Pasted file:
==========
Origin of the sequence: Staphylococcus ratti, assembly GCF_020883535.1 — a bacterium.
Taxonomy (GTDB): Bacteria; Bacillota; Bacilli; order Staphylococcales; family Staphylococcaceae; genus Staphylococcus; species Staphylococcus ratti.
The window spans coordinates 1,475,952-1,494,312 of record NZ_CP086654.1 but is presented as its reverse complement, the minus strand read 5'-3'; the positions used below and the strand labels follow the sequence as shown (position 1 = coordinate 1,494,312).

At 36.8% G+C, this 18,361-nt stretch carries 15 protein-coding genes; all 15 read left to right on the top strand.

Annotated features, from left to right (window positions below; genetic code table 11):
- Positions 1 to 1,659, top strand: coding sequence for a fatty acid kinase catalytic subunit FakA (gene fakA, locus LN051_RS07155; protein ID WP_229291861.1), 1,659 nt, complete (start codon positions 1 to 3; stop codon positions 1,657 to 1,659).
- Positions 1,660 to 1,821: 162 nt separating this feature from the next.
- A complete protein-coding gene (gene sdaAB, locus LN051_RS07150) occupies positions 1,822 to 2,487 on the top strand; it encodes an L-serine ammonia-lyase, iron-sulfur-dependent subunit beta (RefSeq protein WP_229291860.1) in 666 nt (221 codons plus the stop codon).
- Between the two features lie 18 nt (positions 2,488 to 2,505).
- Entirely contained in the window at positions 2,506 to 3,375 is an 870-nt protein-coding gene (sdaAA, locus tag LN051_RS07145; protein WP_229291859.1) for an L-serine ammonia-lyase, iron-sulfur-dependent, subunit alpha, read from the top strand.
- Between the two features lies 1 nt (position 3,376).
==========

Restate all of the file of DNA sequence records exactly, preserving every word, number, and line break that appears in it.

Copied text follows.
Origin of the sequence: Staphylococcus ratti, assembly GCF_020883535.1 — a bacterium.
Taxonomy (GTDB): Bacteria; Bacillota; Bacilli; order Staphylococcales; family Staphylococcaceae; genus Staphylococcus; species Staphylococcus ratti.
The window spans coordinates 1,475,952-1,494,312 of record NZ_CP086654.1 but is presented as its reverse complement, the minus strand read 5'-3'; the positions used below and the strand labels follow the sequence as shown (position 1 = coordinate 1,494,312).

At 36.8% G+C, this 18,361-nt stretch carries 15 protein-coding genes; all 15 read left to right on the top strand.

Annotated features, from left to right (window positions below; genetic code table 11):
- Positions 1 to 1,659, top strand: coding sequence for a fatty acid kinase catalytic subunit FakA (gene fakA, locus LN051_RS07155; protein ID WP_229291861.1), 1,659 nt, complete (start codon positions 1 to 3; stop codon positions 1,657 to 1,659).
- Positions 1,660 to 1,821: 162 nt separating this feature from the next.
- A complete protein-coding gene (gene sdaAB, locus LN051_RS07150) occupies positions 1,822 to 2,487 on the top strand; it encodes an L-serine ammonia-lyase, iron-sulfur-dependent subunit beta (RefSeq protein WP_229291860.1) in 666 nt (221 codons plus the stop codon).
- Between the two features lie 18 nt (positions 2,488 to 2,505).
- Entirely contained in the window at positions 2,506 to 3,375 is an 870-nt protein-coding gene (sdaAA, locus tag LN051_RS07145; protein WP_229291859.1) for an L-serine ammonia-lyase, iron-sulfur-dependent, subunit alpha, read from the top strand.
- Between the two features lies 1 nt (position 3,376).